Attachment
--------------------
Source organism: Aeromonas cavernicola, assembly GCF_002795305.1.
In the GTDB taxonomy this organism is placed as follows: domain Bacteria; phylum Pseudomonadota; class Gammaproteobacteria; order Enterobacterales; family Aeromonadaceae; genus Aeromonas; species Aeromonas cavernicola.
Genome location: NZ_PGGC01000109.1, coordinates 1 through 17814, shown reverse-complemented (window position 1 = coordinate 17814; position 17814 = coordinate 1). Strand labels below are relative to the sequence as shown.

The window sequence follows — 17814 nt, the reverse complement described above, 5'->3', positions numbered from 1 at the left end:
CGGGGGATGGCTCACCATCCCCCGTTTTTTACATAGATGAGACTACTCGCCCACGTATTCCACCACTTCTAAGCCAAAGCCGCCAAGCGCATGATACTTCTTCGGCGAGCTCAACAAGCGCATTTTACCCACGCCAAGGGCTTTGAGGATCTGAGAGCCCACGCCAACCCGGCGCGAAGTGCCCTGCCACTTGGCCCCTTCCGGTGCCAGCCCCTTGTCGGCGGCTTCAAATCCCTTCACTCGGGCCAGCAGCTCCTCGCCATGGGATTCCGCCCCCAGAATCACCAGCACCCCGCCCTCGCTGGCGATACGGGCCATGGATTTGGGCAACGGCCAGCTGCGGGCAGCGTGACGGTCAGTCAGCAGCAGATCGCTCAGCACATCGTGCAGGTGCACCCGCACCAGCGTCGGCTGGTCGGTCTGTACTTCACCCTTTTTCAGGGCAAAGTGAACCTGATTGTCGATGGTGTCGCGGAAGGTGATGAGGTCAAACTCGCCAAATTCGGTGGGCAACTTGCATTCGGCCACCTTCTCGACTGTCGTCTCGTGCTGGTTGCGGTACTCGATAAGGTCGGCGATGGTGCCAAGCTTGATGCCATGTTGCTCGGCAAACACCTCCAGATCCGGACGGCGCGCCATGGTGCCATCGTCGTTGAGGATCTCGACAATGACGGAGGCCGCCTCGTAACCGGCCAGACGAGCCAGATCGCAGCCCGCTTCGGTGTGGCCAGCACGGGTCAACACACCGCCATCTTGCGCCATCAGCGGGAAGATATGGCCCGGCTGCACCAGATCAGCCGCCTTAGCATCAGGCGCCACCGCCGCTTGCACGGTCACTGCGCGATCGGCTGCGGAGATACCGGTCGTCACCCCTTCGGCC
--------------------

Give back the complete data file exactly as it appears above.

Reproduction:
Source organism: Aeromonas cavernicola, assembly GCF_002795305.1.
In the GTDB taxonomy this organism is placed as follows: domain Bacteria; phylum Pseudomonadota; class Gammaproteobacteria; order Enterobacterales; family Aeromonadaceae; genus Aeromonas; species Aeromonas cavernicola.
Genome location: NZ_PGGC01000109.1, coordinates 1 through 17814, shown reverse-complemented (window position 1 = coordinate 17814; position 17814 = coordinate 1). Strand labels below are relative to the sequence as shown.

The window sequence follows — 17814 nt, the reverse complement described above, 5'->3', positions numbered from 1 at the left end:
CGGGGGATGGCTCACCATCCCCCGTTTTTTACATAGATGAGACTACTCGCCCACGTATTCCACCACTTCTAAGCCAAAGCCGCCAAGCGCATGATACTTCTTCGGCGAGCTCAACAAGCGCATTTTACCCACGCCAAGGGCTTTGAGGATCTGAGAGCCCACGCCAACCCGGCGCGAAGTGCCCTGCCACTTGGCCCCTTCCGGTGCCAGCCCCTTGTCGGCGGCTTCAAATCCCTTCACTCGGGCCAGCAGCTCCTCGCCATGGGATTCCGCCCCCAGAATCACCAGCACCCCGCCCTCGCTGGCGATACGGGCCATGGATTTGGGCAACGGCCAGCTGCGGGCAGCGTGACGGTCAGTCAGCAGCAGATCGCTCAGCACATCGTGCAGGTGCACCCGCACCAGCGTCGGCTGGTCGGTCTGTACTTCACCCTTTTTCAGGGCAAAGTGAACCTGATTGTCGATGGTGTCGCGGAAGGTGATGAGGTCAAACTCGCCAAATTCGGTGGGCAACTTGCATTCGGCCACCTTCTCGACTGTCGTCTCGTGCTGGTTGCGGTACTCGATAAGGTCGGCGATGGTGCCAAGCTTGATGCCATGTTGCTCGGCAAACACCTCCAGATCCGGACGGCGCGCCATGGTGCCATCGTCGTTGAGGATCTCGACAATGACGGAGGCCGCCTCGTAACCGGCCAGACGAGCCAGATCGCAGCCCGCTTCGGTGTGGCCAGCACGGGTCAACACACCGCCATCTTGCGCCATCAGCGGGAAGATATGGCCCGGCTGCACCAGATCAGCCGCCTTAGCATCAGGCGCCACCGCCGCTTGCACGGTCACTGCGCGATCGGCTGCGGAGATACCGGTCGTCACCCCTTCGGCC